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Donkey Kong - Nintendo NES system

Connecting a remote emulator.

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NES gamepad:

NES gamepad


Gamepad control:

 

Player 1: Player 2:
-
-
-
-
A X -
B Z -
SELECT Shift -
START Enter -

Emulator selection:

The following emulators are a­vai­lab­le for this game: NeptunJS (Ja­va­Script), Nesbox (Flash), Ret­ro­Games (JS) and vNES (Java).


Other platforms:

This game can be played also in a versions for Ata­ri 2600, Ata­ri 7800 and DOS.



Game info:
Donkey Kong - box cover
box cover
Game title: Donkey Kong
Console: Nintendo Entertainment System (NES)
Author (released): Nintendo (1981)
Genre: Action, Platform Mode: Multiplayer
Design: Shigeru Miyamoto
Music: Yukio Kaneoka
Game manual: manual.pdf

File size:

982 kB
Download: not available (stream only)

Game size:

24 kB
Recommended emulator: FCEUX

From Wikipedia, the free encyclopedia:

   Donkey Kong is an arcade game released by Nintendo in 1981. It is an early example of the platform game genre, as the gameplay focuses on maneuvering the main character across a series of platforms while dodging and jumping over obstacles. In the game, Jumpman (since renamed Mario) must rescue a damsel in distress, Lady (now named Pauline), from a giant ape named Donkey Kong (who would later become Cranky Kong). The hero and ape later became two of Nintendo's most popular and recognizable characters. Donkey Kong is one of the most important titles from the Golden Age of Video Arcade Games, and became one of the most popular arcade games of all time.
Donkey Kong (NES version)
Donkey Kong (NES version)

   Following 1980's Space Panic, Donkey Kong is one of the earliest examples of the platform game genre even prior to the term being coined; the U.S. gaming press used climbing game for games with platforms and ladders. As the first platform game to feature jumping, Donkey Kong requires the player to jump between gaps and over obstacles or approaching enemies, setting the template for the future of the genre. With its four unique stages, Donkey Kong is the most complex arcade game of the time, and one of the first arcade games with multiple stages, following games such as 1980's Phoenix and 1981's Gorf and Scramble.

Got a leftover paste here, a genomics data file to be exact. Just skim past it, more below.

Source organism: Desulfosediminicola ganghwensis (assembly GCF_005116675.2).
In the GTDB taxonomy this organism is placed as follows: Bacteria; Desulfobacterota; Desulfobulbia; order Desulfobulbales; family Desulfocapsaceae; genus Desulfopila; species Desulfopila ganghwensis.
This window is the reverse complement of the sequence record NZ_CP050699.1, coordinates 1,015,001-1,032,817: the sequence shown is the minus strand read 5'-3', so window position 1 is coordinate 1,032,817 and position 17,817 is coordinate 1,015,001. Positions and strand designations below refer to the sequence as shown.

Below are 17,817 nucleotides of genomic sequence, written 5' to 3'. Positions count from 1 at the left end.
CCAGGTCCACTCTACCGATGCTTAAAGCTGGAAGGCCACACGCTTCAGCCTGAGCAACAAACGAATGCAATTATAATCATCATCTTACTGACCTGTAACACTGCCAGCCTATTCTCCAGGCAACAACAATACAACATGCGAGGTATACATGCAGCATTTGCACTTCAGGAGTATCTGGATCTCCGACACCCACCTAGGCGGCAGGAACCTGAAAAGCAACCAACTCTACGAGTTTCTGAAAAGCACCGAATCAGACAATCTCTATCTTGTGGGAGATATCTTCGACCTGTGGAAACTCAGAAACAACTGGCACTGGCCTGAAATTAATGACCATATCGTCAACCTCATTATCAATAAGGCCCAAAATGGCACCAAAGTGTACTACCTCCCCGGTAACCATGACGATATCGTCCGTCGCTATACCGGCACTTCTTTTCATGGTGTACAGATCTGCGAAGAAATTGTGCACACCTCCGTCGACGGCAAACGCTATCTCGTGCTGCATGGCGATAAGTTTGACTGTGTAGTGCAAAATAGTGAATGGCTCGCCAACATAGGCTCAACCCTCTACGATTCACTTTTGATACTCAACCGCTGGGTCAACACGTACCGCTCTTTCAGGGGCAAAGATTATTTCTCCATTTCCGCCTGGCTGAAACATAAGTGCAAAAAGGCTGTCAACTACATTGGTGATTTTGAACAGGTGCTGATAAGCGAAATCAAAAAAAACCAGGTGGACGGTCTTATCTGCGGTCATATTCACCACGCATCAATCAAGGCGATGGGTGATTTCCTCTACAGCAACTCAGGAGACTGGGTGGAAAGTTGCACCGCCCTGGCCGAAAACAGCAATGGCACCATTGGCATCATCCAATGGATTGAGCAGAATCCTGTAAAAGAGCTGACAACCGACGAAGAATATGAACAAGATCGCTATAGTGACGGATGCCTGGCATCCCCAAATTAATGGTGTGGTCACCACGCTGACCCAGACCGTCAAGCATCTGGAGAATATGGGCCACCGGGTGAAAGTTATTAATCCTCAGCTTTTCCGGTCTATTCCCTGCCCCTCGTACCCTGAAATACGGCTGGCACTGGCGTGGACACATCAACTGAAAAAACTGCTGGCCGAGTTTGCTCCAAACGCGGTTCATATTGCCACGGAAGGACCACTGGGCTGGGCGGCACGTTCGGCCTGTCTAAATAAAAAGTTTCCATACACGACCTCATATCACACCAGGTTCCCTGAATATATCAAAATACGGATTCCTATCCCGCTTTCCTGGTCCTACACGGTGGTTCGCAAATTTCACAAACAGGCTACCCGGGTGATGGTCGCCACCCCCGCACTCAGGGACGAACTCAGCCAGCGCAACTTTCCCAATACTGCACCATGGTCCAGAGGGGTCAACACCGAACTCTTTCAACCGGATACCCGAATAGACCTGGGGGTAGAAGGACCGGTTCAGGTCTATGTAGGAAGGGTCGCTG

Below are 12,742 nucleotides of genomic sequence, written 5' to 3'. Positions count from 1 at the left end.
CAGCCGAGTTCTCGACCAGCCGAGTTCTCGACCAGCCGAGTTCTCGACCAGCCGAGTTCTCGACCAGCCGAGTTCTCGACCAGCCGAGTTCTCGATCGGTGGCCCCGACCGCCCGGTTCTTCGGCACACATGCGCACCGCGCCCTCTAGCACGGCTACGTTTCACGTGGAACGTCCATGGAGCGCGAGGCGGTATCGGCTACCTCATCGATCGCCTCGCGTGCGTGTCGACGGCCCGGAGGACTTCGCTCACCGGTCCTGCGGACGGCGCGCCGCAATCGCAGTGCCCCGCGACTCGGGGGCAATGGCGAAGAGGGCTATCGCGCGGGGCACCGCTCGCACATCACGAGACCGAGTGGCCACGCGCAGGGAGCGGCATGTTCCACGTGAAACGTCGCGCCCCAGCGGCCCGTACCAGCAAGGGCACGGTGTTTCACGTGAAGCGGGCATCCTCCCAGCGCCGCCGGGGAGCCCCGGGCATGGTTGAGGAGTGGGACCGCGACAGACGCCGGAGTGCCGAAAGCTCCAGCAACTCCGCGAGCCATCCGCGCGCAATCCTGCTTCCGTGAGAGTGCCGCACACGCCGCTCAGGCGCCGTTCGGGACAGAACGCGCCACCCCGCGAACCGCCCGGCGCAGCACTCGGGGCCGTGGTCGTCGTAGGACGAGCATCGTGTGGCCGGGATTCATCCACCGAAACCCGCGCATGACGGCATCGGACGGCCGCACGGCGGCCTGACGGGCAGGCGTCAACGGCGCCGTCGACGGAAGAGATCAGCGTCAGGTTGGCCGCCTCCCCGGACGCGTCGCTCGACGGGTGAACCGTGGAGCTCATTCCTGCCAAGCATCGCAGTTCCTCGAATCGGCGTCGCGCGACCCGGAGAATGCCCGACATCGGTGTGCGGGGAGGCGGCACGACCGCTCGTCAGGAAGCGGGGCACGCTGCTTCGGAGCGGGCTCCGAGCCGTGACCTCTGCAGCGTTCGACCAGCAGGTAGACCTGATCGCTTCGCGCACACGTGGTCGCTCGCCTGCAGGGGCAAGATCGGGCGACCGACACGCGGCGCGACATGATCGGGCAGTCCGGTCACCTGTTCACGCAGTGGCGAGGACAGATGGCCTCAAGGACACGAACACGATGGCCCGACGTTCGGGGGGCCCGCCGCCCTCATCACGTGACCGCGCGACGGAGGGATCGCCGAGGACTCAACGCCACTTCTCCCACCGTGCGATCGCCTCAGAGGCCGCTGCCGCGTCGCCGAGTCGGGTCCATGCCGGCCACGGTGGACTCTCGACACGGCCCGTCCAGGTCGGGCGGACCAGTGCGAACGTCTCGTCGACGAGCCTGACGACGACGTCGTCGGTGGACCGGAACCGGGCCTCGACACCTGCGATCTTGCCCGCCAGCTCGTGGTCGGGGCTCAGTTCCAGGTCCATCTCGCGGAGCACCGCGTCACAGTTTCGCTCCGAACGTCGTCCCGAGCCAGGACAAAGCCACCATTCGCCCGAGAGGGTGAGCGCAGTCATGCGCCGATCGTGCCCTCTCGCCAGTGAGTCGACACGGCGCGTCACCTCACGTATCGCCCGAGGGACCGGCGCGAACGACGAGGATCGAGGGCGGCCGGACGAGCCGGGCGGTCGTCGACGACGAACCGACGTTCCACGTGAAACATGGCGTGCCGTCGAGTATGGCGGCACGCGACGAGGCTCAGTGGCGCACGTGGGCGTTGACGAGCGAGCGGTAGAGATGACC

In addition to the goal of saving Pauline, the player has a score. Points are awarded for the following: leaping over obstacles; destroying objects with a hammer power-up; collecting items such as hats, parasols, and purses (presumably belonging to Pauline); removing rivets from platforms; and completing each stage according to a steadily decreasing bonus counter. The player starts with three lives with a bonus life awarded at 7,000 points, adjustable via DIP switches. A life is lost when Mario touches Donkey Kong or any enemy object, falls too far, or lets the bonus counter reach zero. The game ends when all lives are lost.
   Each of the four single-screen stages represents 25 meters of the structure Donkey Kong has climbed: 25, 50, 75, and 100 meters. Stage one involves Mario scaling a construction site made of crooked girders and ladders while jumping over or hammering barrels and oil drums tossed by Donkey Kong. Stage two involves climbing a five-story structure of conveyor belts, each of which transport cement pans. The third stage involves the player riding elevators while avoiding bouncing springs. The final stage requires Mario to remove eight rivets from the platforms supporting Donkey Kong; this causes Donkey Kong to fall and the hero to be reunited with Pauline. These four stages combine to form one level.